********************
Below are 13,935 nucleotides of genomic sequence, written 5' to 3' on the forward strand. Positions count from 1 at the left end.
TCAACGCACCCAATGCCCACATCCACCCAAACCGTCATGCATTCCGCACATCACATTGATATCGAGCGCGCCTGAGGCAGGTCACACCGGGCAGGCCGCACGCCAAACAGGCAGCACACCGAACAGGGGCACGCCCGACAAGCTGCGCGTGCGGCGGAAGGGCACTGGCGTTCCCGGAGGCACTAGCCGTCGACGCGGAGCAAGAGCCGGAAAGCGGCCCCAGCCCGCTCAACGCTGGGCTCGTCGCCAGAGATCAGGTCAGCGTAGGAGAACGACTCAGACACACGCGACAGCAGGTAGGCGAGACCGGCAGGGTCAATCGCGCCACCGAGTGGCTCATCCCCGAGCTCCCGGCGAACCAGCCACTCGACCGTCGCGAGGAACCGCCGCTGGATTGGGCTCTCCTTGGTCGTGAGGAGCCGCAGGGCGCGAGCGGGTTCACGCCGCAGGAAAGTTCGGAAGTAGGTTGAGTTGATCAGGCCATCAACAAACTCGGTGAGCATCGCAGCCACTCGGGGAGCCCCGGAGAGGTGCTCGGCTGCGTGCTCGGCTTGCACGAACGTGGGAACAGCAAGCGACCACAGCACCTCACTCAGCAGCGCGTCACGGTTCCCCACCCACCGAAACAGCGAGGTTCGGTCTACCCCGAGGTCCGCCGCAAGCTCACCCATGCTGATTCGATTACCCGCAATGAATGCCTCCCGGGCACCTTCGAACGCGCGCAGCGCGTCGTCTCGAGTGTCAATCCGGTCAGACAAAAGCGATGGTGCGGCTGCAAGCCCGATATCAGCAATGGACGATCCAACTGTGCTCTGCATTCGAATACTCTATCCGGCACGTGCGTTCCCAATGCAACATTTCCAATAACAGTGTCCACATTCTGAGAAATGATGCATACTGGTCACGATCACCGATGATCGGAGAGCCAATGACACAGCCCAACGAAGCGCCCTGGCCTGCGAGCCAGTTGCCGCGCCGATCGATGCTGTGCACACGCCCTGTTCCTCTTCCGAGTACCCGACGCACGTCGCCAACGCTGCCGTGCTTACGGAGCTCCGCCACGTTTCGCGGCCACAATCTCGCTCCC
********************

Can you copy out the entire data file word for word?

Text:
Below are 13,935 nucleotides of genomic sequence, written 5' to 3' on the forward strand. Positions count from 1 at the left end.
TCAACGCACCCAATGCCCACATCCACCCAAACCGTCATGCATTCCGCACATCACATTGATATCGAGCGCGCCTGAGGCAGGTCACACCGGGCAGGCCGCACGCCAAACAGGCAGCACACCGAACAGGGGCACGCCCGACAAGCTGCGCGTGCGGCGGAAGGGCACTGGCGTTCCCGGAGGCACTAGCCGTCGACGCGGAGCAAGAGCCGGAAAGCGGCCCCAGCCCGCTCAACGCTGGGCTCGTCGCCAGAGATCAGGTCAGCGTAGGAGAACGACTCAGACACACGCGACAGCAGGTAGGCGAGACCGGCAGGGTCAATCGCGCCACCGAGTGGCTCATCCCCGAGCTCCCGGCGAACCAGCCACTCGACCGTCGCGAGGAACCGCCGCTGGATTGGGCTCTCCTTGGTCGTGAGGAGCCGCAGGGCGCGAGCGGGTTCACGCCGCAGGAAAGTTCGGAAGTAGGTTGAGTTGATCAGGCCATCAACAAACTCGGTGAGCATCGCAGCCACTCGGGGAGCCCCGGAGAGGTGCTCGGCTGCGTGCTCGGCTTGCACGAACGTGGGAACAGCAAGCGACCACAGCACCTCACTCAGCAGCGCGTCACGGTTCCCCACCCACCGAAACAGCGAGGTTCGGTCTACCCCGAGGTCCGCCGCAAGCTCACCCATGCTGATTCGATTACCCGCAATGAATGCCTCCCGGGCACCTTCGAACGCGCGCAGCGCGTCGTCTCGAGTGTCAATCCGGTCAGACAAAAGCGATGGTGCGGCTGCAAGCCCGATATCAGCAATGGACGATCCAACTGTGCTCTGCATTCGAATACTCTATCCGGCACGTGCGTTCCCAATGCAACATTTCCAATAACAGTGTCCACATTCTGAGAAATGATGCATACTGGTCACGATCACCGATGATCGGAGAGCCAATGACACAGCCCAACGAAGCGCCCTGGCCTGCGAGCCAGTTGCCGCGCCGATCGATGCTGTGCACACGCCCTGTTCCTCTTCCGAGTACCCGACGCACGTCGCCAACGCTGCCGTGCTTACGGAGCTCCGCCACGTTTCGCGGCCACAATCTCGCTCCC